Most devotees are Catholics from Dhaka Archdiocese's Bhawal region, one of country's oldest and largest Catholic strongholds covering seven parishes.
Panjora village is part of St. Nicholas of Tolentino Church in Nagari, which falls under the jurisdiction of the Bhawal region.
On the day of the feast, thousands lined up and waited for hours to touch the statue of the saint to pay their respect.
Many carried with them a manot, a gift for granting a favor, in the form of candles, gold ornaments, pigeons, biscuits and so on.
There are about a dozen Catholic shrines in Bangladesh but the frenzied devotion seen at the St. Anthony shrine in Panjora is unparalleled.
Over a period of nine days in early February about 5,000-6,000 people attend two novena masses and prayers there.
A devotee holds a Rosary to be blessed during the feast. (Photo by Rock Ronald Rozario/ucanews.com)
While non-Christians like Jolekha and Sunita don't put their faith in Jesus, they consider St. Anthony as a "demi-god."
Alexander Ascension, 74, a Catholic from Panjora village, says he has witnessed the miraculous power of the saint.
"I believe St. Anthony helps find lost objects. Once my boat was stolen and I got it back after I prayed to the saint," he told uncanews.com.
"Similarly, my daughter had problems with her eyes and she got cured with the blessing of St. Anthony," he added.
St. Anthony is a symbol of interfaith harmony, says Abdul Kadir Mian, a Muslim and chairman of the Nagari Union Council, a local government body.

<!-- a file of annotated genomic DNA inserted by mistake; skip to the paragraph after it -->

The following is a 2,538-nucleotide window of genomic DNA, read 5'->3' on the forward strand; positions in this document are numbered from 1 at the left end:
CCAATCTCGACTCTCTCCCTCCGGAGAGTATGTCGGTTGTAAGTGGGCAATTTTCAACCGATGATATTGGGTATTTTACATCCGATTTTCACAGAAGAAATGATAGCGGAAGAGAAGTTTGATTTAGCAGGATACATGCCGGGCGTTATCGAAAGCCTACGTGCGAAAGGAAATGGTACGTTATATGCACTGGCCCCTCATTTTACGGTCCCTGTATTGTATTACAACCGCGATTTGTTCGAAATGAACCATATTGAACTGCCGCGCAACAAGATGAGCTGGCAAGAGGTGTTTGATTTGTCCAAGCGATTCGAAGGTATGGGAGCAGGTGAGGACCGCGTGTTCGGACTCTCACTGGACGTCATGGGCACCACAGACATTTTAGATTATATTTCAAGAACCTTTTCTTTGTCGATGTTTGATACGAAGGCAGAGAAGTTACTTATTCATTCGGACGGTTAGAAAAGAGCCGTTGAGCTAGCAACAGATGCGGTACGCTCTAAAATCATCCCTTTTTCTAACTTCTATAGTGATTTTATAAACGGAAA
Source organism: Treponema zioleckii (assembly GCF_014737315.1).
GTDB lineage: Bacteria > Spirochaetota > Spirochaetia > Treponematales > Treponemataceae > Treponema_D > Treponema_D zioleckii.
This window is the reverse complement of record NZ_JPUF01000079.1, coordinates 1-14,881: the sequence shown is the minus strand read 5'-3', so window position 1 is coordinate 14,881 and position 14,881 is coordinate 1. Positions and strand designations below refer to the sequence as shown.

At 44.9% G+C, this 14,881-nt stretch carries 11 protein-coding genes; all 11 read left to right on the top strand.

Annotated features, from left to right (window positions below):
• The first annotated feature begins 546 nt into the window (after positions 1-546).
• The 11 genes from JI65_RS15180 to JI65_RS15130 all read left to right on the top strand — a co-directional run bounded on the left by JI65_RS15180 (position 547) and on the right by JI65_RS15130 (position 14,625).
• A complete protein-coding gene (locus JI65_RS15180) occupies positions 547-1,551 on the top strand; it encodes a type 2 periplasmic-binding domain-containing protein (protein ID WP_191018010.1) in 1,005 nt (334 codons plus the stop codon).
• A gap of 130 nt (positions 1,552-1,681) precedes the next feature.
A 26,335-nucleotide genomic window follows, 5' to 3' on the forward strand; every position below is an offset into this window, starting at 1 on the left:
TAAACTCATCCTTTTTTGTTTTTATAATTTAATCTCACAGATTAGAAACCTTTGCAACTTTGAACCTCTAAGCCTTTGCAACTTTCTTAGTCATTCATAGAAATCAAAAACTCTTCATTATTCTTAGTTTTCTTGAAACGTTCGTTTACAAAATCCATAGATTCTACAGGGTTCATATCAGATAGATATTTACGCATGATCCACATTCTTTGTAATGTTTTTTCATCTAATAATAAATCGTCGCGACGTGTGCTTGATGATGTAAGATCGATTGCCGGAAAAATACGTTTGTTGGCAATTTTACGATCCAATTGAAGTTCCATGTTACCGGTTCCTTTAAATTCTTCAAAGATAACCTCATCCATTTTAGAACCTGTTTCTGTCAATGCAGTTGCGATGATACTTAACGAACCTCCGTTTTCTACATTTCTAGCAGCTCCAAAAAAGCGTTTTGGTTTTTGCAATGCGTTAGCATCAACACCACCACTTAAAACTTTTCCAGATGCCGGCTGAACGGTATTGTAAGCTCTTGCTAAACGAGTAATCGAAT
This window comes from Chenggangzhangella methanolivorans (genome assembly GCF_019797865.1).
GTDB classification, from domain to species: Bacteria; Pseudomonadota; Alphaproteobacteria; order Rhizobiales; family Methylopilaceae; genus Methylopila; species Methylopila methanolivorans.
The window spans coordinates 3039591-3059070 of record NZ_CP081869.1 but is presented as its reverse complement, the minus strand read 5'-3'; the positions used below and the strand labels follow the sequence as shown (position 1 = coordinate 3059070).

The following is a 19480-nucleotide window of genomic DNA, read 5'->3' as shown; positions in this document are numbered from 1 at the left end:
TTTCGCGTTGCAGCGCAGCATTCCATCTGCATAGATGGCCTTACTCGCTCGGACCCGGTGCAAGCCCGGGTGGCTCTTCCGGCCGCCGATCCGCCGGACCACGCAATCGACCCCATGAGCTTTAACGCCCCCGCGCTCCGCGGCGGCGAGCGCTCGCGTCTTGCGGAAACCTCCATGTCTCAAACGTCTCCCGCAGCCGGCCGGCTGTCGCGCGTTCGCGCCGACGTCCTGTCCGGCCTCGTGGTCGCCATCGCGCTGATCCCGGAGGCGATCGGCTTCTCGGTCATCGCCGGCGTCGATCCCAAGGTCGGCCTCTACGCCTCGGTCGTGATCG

"He is a saint for all people and we feel proud and honored to receive people from all over the country in our area. This feast is a great example of interfaith harmony in Bangladesh," Mian said.
The origins of this annual outpouring of devotion at the shrine are unclear but local people claim the practice has been going on for nearly 200 years. Legend has is that a small statue of St. Anthony appeared and reappeared several times in the place where the shrine is now located, and people started going there to pray.
A devotee prays during the feast at the revered shrine, also on Feb. 2. (Photo by Rock Ronald Rozario/ucanews.com)
Later, Catherine Peries, a local Catholic woman, donated the land and a local church authority built a small chapel there.
Dom Antonio da Rosario, a 17th century Bengali Catholic preacher who was the son of a Hindu king, is also believed to have helped popularize the shrine.
Arakanese pirates are said to have kidnapped him when he was a child and then sold him to a Portuguese Catholic missionary.